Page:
Wow. Just wow. Previous Rubythroats on Fair Isle have been found on 9th Oct 1975, 17th Oct 2003, 23rd Oct 2005 and 23rd Oct (again) 2012, so this record falls well into the recent pattern. Although late September is the classic time to visit Fair Isle, perhaps the best chance of totally stunning megas in recent years has been around the third week of October. (image by Richard Cope).
Other highlights included the reappearance of the Red-throated Pipit, the lingering Olive-backed Pipit, a Red-breasted Flycatcher at Hesswalls, 3 Bullfinch (a male on Dronger adding to the regular pair) and 2 Great Spotted Woodpeckers (including a bird on Dronger that was presumably a newly arrived migrant).
The Dronger Bullfinch.
With thrushes everywhere, the final counts were 1393 Fieldfare, 1133 Redwing, 606 Blackbird, 38 Song Thrush, 5 Ring Ouzel and a Mistle Thrush. Other increases in numbers included 68 Blackcap, 125 Brambling, 23 Woodpigeon, 7 Goldcrest, 12 Robin, 3 Water Rail, 3 Crossbill, 85 Barnacle Geese and singles of Long-eared Owl, Black Redstart and Redstart.
Rubythroat twitch. With fog in Tingwall preventing flights today, a few lucky folk managed to get stuck on the island so were still present for the bird. Logan has to be the most thankful for the weather delay - last year he left on the morning of the day the Rubythroat was found and this year was scheduled to do the same thing!

Wednesday 16 October 2013

Purple (in the) Rain.

14th-16th October
With the weather retaining an easterly theme, birds continued to arrive, although there was no deluge of Siberian rarities. The first rain for a few days on the morning of 16th did, however, bring a major local rarity when Richard spotted a juvenile Purple Heron circling near Hjukni geo. It was apparently considering landing, but was being pursued by gulls and, after heading west briefly (but presumably being put off by the very poor visibility, as the driving drizzle made conditions somewhat unpleasant), appeared to head for Steensi geo. Sadly it could not be relocated either in Steensi or elsewhere around the island during the rest of the day. It’s the fourth Fair Isle record (with the first three all occurring between 1965 and 1970), which seems a large number considering their rarity in the rest of Shetland (and indeed Scotland) and the fact that Fair Isle is generally shunned by the other rarer herons, with no egrets recorded at all on the island (there can’t be many sites in the UK yet to record an egret or Spoonbill?). With the previous three birds all lingering for several days (admittedly all were in the spring), there’s still a hope it’s lurking out there somewhere.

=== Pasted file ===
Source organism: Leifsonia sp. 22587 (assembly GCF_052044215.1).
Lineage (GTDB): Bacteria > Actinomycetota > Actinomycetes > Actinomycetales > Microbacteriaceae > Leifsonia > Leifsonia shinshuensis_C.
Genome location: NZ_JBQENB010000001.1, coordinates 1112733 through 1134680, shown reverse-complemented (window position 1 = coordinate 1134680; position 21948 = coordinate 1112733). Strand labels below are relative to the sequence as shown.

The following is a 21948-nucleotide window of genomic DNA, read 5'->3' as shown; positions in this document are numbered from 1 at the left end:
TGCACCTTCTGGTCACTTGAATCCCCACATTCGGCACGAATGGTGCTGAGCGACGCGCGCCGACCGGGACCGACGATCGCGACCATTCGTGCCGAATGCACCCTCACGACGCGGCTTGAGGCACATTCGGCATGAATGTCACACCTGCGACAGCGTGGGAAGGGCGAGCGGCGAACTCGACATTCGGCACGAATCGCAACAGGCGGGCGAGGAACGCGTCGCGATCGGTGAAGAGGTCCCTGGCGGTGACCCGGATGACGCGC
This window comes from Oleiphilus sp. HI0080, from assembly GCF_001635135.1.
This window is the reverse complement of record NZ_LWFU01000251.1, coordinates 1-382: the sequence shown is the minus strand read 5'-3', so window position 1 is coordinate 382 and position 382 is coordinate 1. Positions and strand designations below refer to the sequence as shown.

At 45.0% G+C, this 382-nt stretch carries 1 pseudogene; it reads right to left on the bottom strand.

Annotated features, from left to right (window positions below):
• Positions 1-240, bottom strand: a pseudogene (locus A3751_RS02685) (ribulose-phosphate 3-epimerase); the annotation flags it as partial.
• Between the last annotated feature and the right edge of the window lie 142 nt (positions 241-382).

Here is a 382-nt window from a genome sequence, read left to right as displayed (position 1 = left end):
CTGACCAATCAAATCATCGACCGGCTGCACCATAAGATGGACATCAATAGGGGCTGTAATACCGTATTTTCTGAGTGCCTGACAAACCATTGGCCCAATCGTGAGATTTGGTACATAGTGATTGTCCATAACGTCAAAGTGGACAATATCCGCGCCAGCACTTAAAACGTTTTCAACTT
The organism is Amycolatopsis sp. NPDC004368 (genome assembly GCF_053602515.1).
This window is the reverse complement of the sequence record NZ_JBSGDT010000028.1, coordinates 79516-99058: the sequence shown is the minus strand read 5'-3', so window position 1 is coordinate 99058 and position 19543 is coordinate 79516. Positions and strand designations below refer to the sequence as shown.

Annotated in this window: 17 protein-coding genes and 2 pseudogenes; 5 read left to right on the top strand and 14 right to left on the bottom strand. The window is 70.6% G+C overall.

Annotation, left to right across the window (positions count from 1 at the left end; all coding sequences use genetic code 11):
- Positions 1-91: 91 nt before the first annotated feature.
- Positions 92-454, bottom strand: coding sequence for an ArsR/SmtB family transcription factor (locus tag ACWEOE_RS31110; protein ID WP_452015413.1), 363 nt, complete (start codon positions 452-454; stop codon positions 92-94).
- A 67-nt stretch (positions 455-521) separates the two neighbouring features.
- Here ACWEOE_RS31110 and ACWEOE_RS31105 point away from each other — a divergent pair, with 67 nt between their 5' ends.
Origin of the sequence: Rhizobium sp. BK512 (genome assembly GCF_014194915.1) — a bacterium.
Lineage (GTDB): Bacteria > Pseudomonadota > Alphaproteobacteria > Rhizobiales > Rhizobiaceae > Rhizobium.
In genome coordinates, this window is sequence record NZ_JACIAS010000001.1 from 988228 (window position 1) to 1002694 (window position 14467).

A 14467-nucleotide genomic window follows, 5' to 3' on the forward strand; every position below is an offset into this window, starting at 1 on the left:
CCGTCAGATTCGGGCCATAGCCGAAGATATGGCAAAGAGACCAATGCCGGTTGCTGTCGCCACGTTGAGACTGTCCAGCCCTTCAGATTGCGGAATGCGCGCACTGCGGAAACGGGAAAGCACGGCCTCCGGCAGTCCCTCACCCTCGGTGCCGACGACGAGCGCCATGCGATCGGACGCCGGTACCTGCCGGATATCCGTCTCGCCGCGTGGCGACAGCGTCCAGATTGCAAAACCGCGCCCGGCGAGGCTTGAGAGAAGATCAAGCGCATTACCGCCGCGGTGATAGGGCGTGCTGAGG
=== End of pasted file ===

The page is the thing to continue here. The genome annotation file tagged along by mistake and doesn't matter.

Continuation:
Generally there were very few other new migrants on the 16th, with a Pied Flycatcher probably the pick of the new stuff (although there were still plenty of good birds lingering).
The 14th had seen the start of an increase in migrants, with a redpoll arrival bringing a Coue’s Arctic Redpoll that was seen briefly by just a couple of people during the morning whilst Mealys increased to 44 and at least 5 Lessers were also present.